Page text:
Fixing A Torn Meniscus
The Torn Meniscus - Poor Blood Supply, Poor Healing Potential
As a sports medicine surgeon, meniscus tears are something I deal with on a daily basis.
Unlike bone or muscle, meniscus tissue has a very poor blood supply. As such, it has poor healing potential.
Most patients tear along the thin, inner rim of the meniscus where there is no blood supply.
Arthroscopic Meniscal Repair
These tears cannot be repaired. Instead, in order to alleviate the pain, patients often come to arthroscopy where a telescope-like instrument is placed in the knee and the small torn portion of the meniscus is removed while preserving as much of the healthy, functioning portion of the meniscus as possible.
In a typical meniscus tear requiring arthroscopy, 10-15 percent of the meniscus has to be removed. If a patient has minimal arthritis (wearing of the coating cartilage on the end of the femur and/or tibia), then the patient can expect a great outcome.
If there is a meniscus tear and arthritis, then the outcome is typically inversely related to how severe the arthritis (ie. the worse the arthritis, the less pain relief there is). There is no need for crutches or a brace after arthroscopic meniscectomy and most patients are recovered within weeks.
When Can The Meniscus Be Repaired?
If the meniscus tissue is torn in the peripheral 1/3 where there is blood supply, the meniscus can be repaired and preserved.
People ask me what I think about repair, and my answer is this: repairing the meniscus is always my preference.
Bucket Handle Tears
So-called “bucket handle tears” where the meniscus tears longitudinally along the outer rim and then flips into the center of the knee like a bucket handle, are amenable to repair.
The alternative to repairing these bucket handle tears is to remove 50% or more of the meniscus. Removing this amount of the meniscus, which is the “shock absorber” cartilage, is known to predispose the knee to early arthritis, and this should be avoided if possible.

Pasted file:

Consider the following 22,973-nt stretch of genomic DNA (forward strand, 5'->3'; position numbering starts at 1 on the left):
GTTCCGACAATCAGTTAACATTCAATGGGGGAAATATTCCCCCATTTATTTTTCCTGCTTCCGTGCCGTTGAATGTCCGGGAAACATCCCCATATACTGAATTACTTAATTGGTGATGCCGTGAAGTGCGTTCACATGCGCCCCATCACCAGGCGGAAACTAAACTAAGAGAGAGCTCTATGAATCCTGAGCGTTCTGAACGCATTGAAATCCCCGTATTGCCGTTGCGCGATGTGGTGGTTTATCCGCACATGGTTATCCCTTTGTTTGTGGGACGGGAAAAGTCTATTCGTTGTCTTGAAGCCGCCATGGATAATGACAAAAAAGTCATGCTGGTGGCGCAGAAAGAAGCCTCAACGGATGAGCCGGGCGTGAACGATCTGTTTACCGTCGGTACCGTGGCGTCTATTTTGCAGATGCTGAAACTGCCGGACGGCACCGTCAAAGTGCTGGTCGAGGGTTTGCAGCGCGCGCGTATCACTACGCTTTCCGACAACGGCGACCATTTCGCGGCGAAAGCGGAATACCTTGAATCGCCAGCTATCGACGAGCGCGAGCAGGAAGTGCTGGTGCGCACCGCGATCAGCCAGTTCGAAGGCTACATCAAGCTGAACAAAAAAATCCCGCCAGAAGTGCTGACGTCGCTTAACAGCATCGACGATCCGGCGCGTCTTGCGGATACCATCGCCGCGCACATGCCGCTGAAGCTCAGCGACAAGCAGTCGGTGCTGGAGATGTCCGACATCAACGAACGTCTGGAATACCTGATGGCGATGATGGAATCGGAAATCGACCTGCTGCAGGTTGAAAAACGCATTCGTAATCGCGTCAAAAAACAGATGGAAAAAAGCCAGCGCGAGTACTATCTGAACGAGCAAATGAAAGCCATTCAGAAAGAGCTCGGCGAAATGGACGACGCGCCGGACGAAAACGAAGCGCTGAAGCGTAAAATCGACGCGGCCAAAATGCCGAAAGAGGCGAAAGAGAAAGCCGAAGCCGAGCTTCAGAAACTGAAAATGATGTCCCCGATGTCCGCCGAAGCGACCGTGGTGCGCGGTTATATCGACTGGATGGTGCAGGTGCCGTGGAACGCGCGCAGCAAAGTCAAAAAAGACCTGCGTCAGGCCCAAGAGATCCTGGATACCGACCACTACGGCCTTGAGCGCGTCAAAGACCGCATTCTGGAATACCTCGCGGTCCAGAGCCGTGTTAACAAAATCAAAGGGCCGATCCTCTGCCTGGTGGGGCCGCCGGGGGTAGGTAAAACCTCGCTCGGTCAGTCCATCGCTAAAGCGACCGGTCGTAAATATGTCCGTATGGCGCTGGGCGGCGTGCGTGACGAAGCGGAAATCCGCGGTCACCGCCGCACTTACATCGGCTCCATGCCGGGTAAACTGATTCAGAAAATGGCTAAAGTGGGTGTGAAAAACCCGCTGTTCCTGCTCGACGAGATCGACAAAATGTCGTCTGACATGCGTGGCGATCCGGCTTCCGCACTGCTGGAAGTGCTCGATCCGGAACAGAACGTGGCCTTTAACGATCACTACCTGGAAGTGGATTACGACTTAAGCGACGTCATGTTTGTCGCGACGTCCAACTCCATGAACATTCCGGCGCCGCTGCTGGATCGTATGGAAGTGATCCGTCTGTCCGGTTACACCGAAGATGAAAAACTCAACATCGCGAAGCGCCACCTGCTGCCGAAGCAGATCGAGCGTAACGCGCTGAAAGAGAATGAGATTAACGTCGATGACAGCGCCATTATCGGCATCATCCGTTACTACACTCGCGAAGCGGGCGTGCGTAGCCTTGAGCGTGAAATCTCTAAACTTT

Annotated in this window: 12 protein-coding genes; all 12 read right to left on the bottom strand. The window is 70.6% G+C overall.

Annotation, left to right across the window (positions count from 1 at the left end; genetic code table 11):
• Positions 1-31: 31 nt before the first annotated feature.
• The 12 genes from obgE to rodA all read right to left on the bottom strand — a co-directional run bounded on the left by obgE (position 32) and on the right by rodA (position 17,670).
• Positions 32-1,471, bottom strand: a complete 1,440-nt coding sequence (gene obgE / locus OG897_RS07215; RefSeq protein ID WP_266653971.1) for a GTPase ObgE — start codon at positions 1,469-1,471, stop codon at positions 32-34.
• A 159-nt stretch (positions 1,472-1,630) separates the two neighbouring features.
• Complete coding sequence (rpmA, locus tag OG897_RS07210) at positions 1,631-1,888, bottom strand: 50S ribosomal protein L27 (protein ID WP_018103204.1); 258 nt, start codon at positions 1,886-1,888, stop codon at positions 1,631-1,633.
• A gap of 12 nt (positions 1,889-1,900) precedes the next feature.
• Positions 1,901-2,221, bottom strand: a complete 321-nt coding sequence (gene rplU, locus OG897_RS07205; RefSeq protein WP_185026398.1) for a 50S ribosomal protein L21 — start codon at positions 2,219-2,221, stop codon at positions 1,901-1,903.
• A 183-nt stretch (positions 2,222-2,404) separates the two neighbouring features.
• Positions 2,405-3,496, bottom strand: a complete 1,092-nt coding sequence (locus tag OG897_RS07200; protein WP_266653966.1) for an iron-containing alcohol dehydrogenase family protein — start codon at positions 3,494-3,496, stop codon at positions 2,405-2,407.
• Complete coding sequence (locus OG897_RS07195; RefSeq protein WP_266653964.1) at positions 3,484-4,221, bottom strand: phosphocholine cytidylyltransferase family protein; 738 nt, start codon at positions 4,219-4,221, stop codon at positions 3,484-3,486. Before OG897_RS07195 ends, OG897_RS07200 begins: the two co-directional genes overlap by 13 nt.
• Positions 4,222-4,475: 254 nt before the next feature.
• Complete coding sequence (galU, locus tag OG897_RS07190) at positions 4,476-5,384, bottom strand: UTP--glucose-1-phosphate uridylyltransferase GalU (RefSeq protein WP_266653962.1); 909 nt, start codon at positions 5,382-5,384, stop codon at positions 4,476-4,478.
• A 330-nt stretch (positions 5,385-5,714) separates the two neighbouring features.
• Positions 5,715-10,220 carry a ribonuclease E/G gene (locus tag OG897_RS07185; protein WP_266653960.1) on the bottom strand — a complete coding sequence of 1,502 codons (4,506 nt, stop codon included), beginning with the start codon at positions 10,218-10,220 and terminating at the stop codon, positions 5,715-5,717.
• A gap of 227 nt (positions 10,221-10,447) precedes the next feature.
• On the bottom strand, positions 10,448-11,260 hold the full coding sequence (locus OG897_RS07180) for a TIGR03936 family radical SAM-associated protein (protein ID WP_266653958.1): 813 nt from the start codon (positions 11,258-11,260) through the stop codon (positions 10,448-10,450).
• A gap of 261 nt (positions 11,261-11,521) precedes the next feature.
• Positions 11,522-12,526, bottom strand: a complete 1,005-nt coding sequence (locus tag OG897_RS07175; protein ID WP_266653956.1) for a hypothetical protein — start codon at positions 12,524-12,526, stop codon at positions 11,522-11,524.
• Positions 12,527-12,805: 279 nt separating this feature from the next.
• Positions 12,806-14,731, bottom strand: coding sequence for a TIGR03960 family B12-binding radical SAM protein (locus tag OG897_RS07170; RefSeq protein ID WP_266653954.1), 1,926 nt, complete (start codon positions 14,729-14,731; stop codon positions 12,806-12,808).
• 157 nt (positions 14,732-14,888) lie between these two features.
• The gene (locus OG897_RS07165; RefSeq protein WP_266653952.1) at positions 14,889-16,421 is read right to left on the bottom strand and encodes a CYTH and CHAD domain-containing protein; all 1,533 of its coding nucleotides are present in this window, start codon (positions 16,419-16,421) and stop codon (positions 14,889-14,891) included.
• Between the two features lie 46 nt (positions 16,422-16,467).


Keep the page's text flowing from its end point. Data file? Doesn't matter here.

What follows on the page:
The "Gold Standard" For Meniscus Repair
The gold standard for repairing the meniscus is to pass sutures “inside–out.” While viewing through the arthroscope, sutures are precisely passed through the meniscus and tied over the capsule of the knee joint.
There are newer “all-inside” meniscal repair devices where sutures don’t have to be passed through a small incision made outside the knee. I use these all inside devices for smaller tears or for hard to reach tears.
Rehabilitation After Meniscus Tear
The rehabilitation after a meniscal repair is more entailed than after an arthroscopic meniscectomy.
For a repair, the patient is kept in a knee brace with their knee locked straight whenever up and walking for 6–8 weeks, depending on the size of the tear.
However, immediately after surgery, we encourage you to unlock the brace or remove it when sitting down and start gentle knee range of motion exercises.
After 6–8 weeks, the brace is discontinued, but no squatting is allowed for up to 12 weeks as this places high shear stresses on the repaired meniscus, and we want to be sure it has been given every opportunity to heal.
Do All Meniscus Tears Heal?
Unfortunately, not all meniscus repairs heal despite our best efforts. This is again due to the poor blood supply and compromised healing potential of the meniscus.
A MRI is somewhat helpful to see if the meniscus has not healed but more importantly, we look for symptoms of a meniscus which did not heal which are very similar to the symptoms patients had before surgery (catching, locking, well-localized pain over the meniscus).
Meet Dr. Richard Cunningham
Dr. Cunningham is a full-service knee and shoulder specialist with particular expertise in ACL reconstruction, rotator cuff repair, meniscus preservation surgery, and shoulder instability surgery.
He is a US Ski Team Physician and works with athletes at all levels to get them back to the sports they enjoy.